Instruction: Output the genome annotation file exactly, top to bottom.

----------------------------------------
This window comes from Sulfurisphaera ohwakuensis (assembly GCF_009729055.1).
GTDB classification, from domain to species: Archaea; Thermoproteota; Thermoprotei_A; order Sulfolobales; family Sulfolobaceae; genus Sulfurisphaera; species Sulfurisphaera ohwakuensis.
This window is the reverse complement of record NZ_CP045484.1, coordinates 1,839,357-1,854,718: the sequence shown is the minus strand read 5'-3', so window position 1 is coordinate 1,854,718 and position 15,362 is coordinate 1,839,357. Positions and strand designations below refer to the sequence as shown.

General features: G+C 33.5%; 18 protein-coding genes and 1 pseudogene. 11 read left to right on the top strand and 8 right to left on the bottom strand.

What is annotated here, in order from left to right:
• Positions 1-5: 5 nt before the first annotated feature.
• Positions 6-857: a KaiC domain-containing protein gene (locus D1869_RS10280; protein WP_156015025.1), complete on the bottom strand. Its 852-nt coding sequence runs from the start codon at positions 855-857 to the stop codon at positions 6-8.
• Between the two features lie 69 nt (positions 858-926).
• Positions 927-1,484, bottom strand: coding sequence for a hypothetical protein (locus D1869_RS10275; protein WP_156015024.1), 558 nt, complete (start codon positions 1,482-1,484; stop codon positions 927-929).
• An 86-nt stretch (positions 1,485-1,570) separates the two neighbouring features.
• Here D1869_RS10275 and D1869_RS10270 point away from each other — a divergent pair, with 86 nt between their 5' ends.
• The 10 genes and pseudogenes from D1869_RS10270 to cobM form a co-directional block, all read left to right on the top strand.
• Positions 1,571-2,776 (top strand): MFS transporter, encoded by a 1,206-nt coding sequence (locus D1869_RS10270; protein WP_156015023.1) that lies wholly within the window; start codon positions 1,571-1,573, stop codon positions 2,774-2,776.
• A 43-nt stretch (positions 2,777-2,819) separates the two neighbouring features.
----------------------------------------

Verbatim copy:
This window comes from Sulfurisphaera ohwakuensis (assembly GCF_009729055.1).
GTDB classification, from domain to species: Archaea; Thermoproteota; Thermoprotei_A; order Sulfolobales; family Sulfolobaceae; genus Sulfurisphaera; species Sulfurisphaera ohwakuensis.
This window is the reverse complement of record NZ_CP045484.1, coordinates 1,839,357-1,854,718: the sequence shown is the minus strand read 5'-3', so window position 1 is coordinate 1,854,718 and position 15,362 is coordinate 1,839,357. Positions and strand designations below refer to the sequence as shown.

General features: G+C 33.5%; 18 protein-coding genes and 1 pseudogene. 11 read left to right on the top strand and 8 right to left on the bottom strand.

What is annotated here, in order from left to right:
• Positions 1-5: 5 nt before the first annotated feature.
• Positions 6-857: a KaiC domain-containing protein gene (locus D1869_RS10280; protein WP_156015025.1), complete on the bottom strand. Its 852-nt coding sequence runs from the start codon at positions 855-857 to the stop codon at positions 6-8.
• Between the two features lie 69 nt (positions 858-926).
• Positions 927-1,484, bottom strand: coding sequence for a hypothetical protein (locus D1869_RS10275; protein WP_156015024.1), 558 nt, complete (start codon positions 1,482-1,484; stop codon positions 927-929).
• An 86-nt stretch (positions 1,485-1,570) separates the two neighbouring features.
• Here D1869_RS10275 and D1869_RS10270 point away from each other — a divergent pair, with 86 nt between their 5' ends.
• The 10 genes and pseudogenes from D1869_RS10270 to cobM form a co-directional block, all read left to right on the top strand.
• Positions 1,571-2,776 (top strand): MFS transporter, encoded by a 1,206-nt coding sequence (locus D1869_RS10270; protein WP_156015023.1) that lies wholly within the window; start codon positions 1,571-1,573, stop codon positions 2,774-2,776.
• A 43-nt stretch (positions 2,777-2,819) separates the two neighbouring features.